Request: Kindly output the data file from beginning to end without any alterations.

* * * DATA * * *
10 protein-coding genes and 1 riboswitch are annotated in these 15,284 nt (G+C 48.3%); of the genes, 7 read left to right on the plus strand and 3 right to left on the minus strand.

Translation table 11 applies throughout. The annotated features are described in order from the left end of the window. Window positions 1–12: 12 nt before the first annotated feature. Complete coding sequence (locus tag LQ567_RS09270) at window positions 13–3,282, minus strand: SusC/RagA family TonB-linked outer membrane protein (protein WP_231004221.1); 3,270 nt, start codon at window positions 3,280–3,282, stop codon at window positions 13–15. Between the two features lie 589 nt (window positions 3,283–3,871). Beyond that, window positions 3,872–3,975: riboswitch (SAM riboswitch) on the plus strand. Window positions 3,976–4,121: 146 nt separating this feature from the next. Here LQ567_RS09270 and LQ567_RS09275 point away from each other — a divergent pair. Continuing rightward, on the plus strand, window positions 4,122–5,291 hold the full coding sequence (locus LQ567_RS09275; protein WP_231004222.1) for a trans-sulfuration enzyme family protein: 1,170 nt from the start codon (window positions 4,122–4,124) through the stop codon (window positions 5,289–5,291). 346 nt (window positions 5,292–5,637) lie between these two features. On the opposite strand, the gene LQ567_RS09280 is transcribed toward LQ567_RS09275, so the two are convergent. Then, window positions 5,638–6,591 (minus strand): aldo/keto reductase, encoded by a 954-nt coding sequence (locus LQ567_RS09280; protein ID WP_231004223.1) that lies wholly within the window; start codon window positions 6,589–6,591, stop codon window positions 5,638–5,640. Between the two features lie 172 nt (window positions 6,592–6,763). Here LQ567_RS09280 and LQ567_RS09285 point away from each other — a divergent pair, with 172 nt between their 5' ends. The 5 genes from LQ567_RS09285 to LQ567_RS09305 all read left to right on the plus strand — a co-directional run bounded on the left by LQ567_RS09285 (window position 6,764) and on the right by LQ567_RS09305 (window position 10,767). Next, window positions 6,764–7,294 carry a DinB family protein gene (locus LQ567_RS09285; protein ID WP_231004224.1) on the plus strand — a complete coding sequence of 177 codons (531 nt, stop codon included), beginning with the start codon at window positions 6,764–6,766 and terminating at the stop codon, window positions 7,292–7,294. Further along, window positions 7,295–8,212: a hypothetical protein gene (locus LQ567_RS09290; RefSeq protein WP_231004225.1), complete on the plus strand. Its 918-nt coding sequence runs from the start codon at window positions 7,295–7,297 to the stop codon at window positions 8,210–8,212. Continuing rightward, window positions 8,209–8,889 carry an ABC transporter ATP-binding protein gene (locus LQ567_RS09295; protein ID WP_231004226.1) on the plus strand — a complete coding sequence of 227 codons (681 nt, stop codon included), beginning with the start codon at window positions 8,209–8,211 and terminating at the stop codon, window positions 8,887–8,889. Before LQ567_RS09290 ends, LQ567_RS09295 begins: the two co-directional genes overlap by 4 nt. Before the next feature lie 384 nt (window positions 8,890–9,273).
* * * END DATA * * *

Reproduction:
10 protein-coding genes and 1 riboswitch are annotated in these 15,284 nt (G+C 48.3%); of the genes, 7 read left to right on the plus strand and 3 right to left on the minus strand.

Translation table 11 applies throughout. The annotated features are described in order from the left end of the window. Window positions 1–12: 12 nt before the first annotated feature. Complete coding sequence (locus tag LQ567_RS09270) at window positions 13–3,282, minus strand: SusC/RagA family TonB-linked outer membrane protein (protein WP_231004221.1); 3,270 nt, start codon at window positions 3,280–3,282, stop codon at window positions 13–15. Between the two features lie 589 nt (window positions 3,283–3,871). Beyond that, window positions 3,872–3,975: riboswitch (SAM riboswitch) on the plus strand. Window positions 3,976–4,121: 146 nt separating this feature from the next. Here LQ567_RS09270 and LQ567_RS09275 point away from each other — a divergent pair. Continuing rightward, on the plus strand, window positions 4,122–5,291 hold the full coding sequence (locus LQ567_RS09275; protein WP_231004222.1) for a trans-sulfuration enzyme family protein: 1,170 nt from the start codon (window positions 4,122–4,124) through the stop codon (window positions 5,289–5,291). 346 nt (window positions 5,292–5,637) lie between these two features. On the opposite strand, the gene LQ567_RS09280 is transcribed toward LQ567_RS09275, so the two are convergent. Then, window positions 5,638–6,591 (minus strand): aldo/keto reductase, encoded by a 954-nt coding sequence (locus LQ567_RS09280; protein ID WP_231004223.1) that lies wholly within the window; start codon window positions 6,589–6,591, stop codon window positions 5,638–5,640. Between the two features lie 172 nt (window positions 6,592–6,763). Here LQ567_RS09280 and LQ567_RS09285 point away from each other — a divergent pair, with 172 nt between their 5' ends. The 5 genes from LQ567_RS09285 to LQ567_RS09305 all read left to right on the plus strand — a co-directional run bounded on the left by LQ567_RS09285 (window position 6,764) and on the right by LQ567_RS09305 (window position 10,767). Next, window positions 6,764–7,294 carry a DinB family protein gene (locus LQ567_RS09285; protein ID WP_231004224.1) on the plus strand — a complete coding sequence of 177 codons (531 nt, stop codon included), beginning with the start codon at window positions 6,764–6,766 and terminating at the stop codon, window positions 7,292–7,294. Further along, window positions 7,295–8,212: a hypothetical protein gene (locus LQ567_RS09290; RefSeq protein WP_231004225.1), complete on the plus strand. Its 918-nt coding sequence runs from the start codon at window positions 7,295–7,297 to the stop codon at window positions 8,210–8,212. Continuing rightward, window positions 8,209–8,889 carry an ABC transporter ATP-binding protein gene (locus LQ567_RS09295; protein ID WP_231004226.1) on the plus strand — a complete coding sequence of 227 codons (681 nt, stop codon included), beginning with the start codon at window positions 8,209–8,211 and terminating at the stop codon, window positions 8,887–8,889. Before LQ567_RS09290 ends, LQ567_RS09295 begins: the two co-directional genes overlap by 4 nt. Before the next feature lie 384 nt (window positions 8,890–9,273).